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As I was travelling with work and ‘hopping’ time zones, I thought it would be a great opportunity to put a GMT through its paces as an ideal travel companion and as Christopher ward have recently released their new Trident GMT (or more specifically, “C60 Trident GMT 600 Mk 3”) it seemed a great opportunity to spend some time with this watch and see how it measures up.

First impressions are good. The case is well designed and put together, and you can see that ChristopherWard have taken care with the design. It’s available in two case sizes – 38mm and 42mm which will suit both smaller and larger wrist sizes. The top and sides of the case are brushed with a polished bevelled edge separating the two. The case design incorporates integrated crown guards that are slender but sufficient, and the ChristopherWard logo is embossed on the crown itself. Overall, the watch feels solid, well designed and good quality for the price

Turning the watch over reveals the caseback which has a beautifully engraved trident seal. It’s not laser engraved but deeply pressed into the caseback much in the same way that the ‘Hippocampus’ is engraved on the caseback of Omegas Seamaster range. In addition, there are 6 slots that form part of the design but are clearly there for a specialist case back opener.

The dial is polished and features applied markers that hold a healthy amount of Grade X1 GL C1 Super-LumiNova® which is new for ChristopherWard. The hands also show an attention to detail with the counterbalance of the second hand also featuring the signature ‘Trident’ design, and the GMT hand in orange being a smaller iteration of the hour hand. They’re sharp and all contain a healthy application of lume.

In addition, the hybrid rubber+fabric strap has been well thought through. The underside features channels to allow moisture to escape and as a nice touch it also has the ChristopherWard logo moulded into the design. The top of the strap features a cordura layer allowing the watch to have the practicalities of a rubber strap while maintaining the look of a fabric strap. The brushed buckle is signed and the strap includes quick release spring bars – allowing the owner to quickly change straps tool-free (which is great while travelling).

As a watch the trident is a competent timepiece. It’s rated to 600m which is far beyond the demands that any recreational diver will place on it. It has a simple design aesthetic that works well and Its unfussy and well built. So where do things start to come unstuck? Well it feel like the marriage of the two functions has compromised both. Lets start with the bezel.

The action is good and the teeth on the sides allow an easy grip for turning it. The size of the bezel shows a well thought out integration with the size and aesthetic of the watch case, and the ceramic blue insert is vibrant with the 24 hour markers filled with Super-LumiNova make it easy to read by day or night. However, It’s unidirectional which would imply it’s for monitoring dive times but there are no minute markers on the bezel for monitoring dive times as its inscribed with the 24 hour markers for the GMT hand. This means the bezel’s useless for divers and frustrating to use with the GMT hand as it doesn’t rotate in both directions. This was clearly not well thought through.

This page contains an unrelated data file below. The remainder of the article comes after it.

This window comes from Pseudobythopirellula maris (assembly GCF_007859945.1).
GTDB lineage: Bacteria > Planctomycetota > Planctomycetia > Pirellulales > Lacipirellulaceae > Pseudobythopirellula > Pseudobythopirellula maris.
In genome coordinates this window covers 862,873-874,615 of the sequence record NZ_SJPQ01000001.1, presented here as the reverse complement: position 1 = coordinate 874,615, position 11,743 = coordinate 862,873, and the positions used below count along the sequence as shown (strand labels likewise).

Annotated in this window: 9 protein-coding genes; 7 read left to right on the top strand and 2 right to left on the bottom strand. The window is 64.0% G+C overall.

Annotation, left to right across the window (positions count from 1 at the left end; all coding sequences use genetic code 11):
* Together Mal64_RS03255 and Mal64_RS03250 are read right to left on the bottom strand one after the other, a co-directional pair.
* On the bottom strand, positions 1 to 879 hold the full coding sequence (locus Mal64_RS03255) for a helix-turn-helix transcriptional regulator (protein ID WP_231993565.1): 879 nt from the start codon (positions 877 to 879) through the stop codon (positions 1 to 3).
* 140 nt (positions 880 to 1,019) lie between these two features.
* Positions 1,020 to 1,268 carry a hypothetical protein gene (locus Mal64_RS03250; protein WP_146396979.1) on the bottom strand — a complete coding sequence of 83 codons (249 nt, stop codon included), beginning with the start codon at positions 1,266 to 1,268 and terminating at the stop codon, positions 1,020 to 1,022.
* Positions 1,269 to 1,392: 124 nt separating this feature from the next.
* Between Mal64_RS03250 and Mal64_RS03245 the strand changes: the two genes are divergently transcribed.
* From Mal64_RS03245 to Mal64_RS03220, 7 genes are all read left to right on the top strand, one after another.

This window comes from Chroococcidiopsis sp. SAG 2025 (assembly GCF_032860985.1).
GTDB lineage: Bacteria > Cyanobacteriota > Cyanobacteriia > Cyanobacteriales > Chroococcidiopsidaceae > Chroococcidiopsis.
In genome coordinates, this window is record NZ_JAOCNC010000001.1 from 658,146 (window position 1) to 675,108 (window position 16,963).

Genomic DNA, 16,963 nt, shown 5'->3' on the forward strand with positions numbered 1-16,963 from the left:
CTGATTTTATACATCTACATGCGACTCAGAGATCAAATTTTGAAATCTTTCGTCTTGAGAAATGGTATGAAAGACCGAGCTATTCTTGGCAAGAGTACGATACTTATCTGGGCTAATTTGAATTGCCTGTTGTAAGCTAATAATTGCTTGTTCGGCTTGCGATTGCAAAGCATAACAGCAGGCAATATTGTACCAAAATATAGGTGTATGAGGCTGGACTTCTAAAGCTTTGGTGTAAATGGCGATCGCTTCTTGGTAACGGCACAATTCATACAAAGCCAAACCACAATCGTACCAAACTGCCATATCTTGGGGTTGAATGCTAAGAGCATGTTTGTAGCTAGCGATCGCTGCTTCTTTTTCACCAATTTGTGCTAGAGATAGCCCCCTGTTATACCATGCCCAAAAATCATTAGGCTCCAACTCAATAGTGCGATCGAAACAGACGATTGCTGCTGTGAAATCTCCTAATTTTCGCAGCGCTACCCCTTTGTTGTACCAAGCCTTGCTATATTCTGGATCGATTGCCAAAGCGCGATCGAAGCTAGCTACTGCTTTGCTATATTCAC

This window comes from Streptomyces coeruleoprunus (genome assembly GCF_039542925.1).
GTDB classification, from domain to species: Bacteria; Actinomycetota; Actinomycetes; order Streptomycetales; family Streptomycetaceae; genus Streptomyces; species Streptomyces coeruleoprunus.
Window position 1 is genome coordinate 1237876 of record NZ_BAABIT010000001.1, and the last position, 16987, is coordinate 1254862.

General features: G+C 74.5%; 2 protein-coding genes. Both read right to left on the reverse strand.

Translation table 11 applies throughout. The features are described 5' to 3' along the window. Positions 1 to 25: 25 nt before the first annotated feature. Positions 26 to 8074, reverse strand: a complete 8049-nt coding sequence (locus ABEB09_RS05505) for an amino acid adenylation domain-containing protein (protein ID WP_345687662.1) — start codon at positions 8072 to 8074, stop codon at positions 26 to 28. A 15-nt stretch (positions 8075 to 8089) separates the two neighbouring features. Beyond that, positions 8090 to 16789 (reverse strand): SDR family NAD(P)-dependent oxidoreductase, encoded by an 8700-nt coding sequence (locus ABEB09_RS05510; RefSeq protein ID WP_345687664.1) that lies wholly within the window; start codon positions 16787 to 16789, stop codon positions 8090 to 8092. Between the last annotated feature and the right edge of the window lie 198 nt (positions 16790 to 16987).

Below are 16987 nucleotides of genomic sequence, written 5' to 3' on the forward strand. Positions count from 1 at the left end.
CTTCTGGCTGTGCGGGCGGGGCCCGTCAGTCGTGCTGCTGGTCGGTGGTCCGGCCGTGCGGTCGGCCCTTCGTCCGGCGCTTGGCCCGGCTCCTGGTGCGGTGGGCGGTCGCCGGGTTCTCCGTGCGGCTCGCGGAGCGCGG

In truth, many other manufacturers also exhibit one of these two problems. Tudors BlackBay GMT and Omega’s PlanetOcean GMT (amongst many others) also cannot measure dive time as their bezels are populated with 24 hour markers. However they do have bi-directional bezels meaning they can easily allow the wearer to track multiple time zones. So in reality they are first and foremost GMT watches that are built to survive deep water immersion rather than being proper divers watches.

However, in the case of the Trident GMT, the movement is also fundamentally flawed in its operation as a GMT but this is a little more complicated to explain..

In an integrated GMT movement architecture, the movement works a little differently. Firstly the movement drives three hands for the main timekeeping but these are not what you would expect. They are the seconds, minutes, and the 24 hour hand (often referred to as the GMT hand) rather than the normal 12 hour hand. This allows the primary reference time to be constant and is all set with the watch as if adjusting the time as normal (by pulling the crown out two positions causing the watch to ‘hack’ or stop). In addition to this but independently set is an additional 12 hour hand that is also connected to the date wheel. This allows the wearer to quickly adjust the hour hand forwards or backwards an hour at a time, and where it crosses the 12 o’clock position at midnight, it moves the date forward or backwards as required. This is the only way of setting the date on a GMT. Yes that’s right, on a purpose designed GMT movement, you can wind the hour hand backwards and if it crosses the midnight position it will happily wind the date backwards one day.